If the Scottish example of vicarious liability for wildlife crime is analysed for this purpose, doubt arises whether it truly is a form of strict, in the sense of no-fault, liability. It will be recalled that a defence is available to the landowner to show that he or she did not know that the offence was being committed by the employee or agent and that the landowner took all reasonable steps and exercised all due diligence to prevent the offence from being committed. This defence introduces a reasonableness standard, albeit somewhat indirectly, into the newly created instance of vicarious liability. This reasonableness standard is arguably a fault standard.45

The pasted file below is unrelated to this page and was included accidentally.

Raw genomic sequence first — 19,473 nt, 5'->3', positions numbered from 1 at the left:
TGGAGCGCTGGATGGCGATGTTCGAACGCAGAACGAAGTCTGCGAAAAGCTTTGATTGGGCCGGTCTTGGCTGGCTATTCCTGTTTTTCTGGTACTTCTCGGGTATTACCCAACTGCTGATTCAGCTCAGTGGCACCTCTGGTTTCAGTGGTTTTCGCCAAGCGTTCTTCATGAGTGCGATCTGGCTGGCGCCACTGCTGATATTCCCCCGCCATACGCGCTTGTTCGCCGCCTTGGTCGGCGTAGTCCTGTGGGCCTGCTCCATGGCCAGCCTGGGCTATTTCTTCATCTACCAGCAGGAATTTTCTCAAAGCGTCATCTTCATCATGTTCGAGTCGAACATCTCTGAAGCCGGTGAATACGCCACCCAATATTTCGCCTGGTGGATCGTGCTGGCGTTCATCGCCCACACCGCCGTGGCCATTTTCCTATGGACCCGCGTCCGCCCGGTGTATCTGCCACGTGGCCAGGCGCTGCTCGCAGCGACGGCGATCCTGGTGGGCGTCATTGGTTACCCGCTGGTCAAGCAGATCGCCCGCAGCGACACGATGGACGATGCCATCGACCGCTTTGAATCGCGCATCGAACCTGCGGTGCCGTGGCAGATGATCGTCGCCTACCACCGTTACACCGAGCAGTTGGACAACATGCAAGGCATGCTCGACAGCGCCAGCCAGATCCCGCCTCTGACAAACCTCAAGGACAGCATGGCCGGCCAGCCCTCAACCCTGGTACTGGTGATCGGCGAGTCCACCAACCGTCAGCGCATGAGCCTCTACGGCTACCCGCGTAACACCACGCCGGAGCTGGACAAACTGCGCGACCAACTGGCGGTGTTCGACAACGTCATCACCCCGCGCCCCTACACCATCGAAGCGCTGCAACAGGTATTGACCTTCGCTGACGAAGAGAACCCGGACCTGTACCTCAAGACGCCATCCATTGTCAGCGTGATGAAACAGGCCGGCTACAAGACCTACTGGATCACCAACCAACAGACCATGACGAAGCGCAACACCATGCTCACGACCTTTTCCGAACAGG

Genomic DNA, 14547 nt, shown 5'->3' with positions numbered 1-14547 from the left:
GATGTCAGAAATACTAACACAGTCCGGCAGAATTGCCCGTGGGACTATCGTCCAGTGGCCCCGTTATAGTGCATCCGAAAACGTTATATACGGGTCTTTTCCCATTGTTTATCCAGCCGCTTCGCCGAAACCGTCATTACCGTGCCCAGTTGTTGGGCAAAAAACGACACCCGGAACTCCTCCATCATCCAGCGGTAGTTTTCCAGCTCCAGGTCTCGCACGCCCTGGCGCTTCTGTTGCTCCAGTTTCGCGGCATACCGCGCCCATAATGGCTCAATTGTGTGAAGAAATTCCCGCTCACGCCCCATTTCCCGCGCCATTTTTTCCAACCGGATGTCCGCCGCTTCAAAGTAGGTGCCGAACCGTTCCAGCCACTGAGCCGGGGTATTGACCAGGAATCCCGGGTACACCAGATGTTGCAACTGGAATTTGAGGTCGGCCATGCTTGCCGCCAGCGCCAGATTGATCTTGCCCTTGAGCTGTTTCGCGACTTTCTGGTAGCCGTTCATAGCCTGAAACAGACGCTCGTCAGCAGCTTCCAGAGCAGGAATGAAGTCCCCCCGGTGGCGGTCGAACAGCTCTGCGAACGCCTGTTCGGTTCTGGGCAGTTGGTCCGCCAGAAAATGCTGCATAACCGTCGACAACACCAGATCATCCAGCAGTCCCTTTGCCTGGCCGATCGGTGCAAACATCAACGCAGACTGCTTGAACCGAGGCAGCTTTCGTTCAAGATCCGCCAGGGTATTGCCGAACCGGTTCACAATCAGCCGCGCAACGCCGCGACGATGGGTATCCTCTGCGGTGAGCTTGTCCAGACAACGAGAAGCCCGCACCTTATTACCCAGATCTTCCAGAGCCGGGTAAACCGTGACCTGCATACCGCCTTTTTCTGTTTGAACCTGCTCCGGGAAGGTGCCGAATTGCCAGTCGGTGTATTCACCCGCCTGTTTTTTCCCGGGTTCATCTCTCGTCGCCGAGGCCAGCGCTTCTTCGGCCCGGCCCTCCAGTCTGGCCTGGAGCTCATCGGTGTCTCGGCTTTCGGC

As seen, in South African law the existence of an employment relationship is not sufficient for the vicarious liability under the provisions of NEMA but, in addition, the employer must have failed to take all reasonable steps to prevent the act or omission in question.46 Kidd points out that if the accused employer can raise evidence that he or she took steps to prevent the offence, the state will be required to prove, beyond reasonable doubt, that those steps were not all the reasonable steps that could have been taken. This arguably means that the employer’s right to a fair trial will not be contravened.47 Furthermore, because a fine is the only form of punishment provided, the employer’s right to freedom is not in jeopardy.48 In addition, one can argue that the requirement that the employer must have failed to take all reasonable preventative steps effectively introduces a fault standard for the liability of the employer.49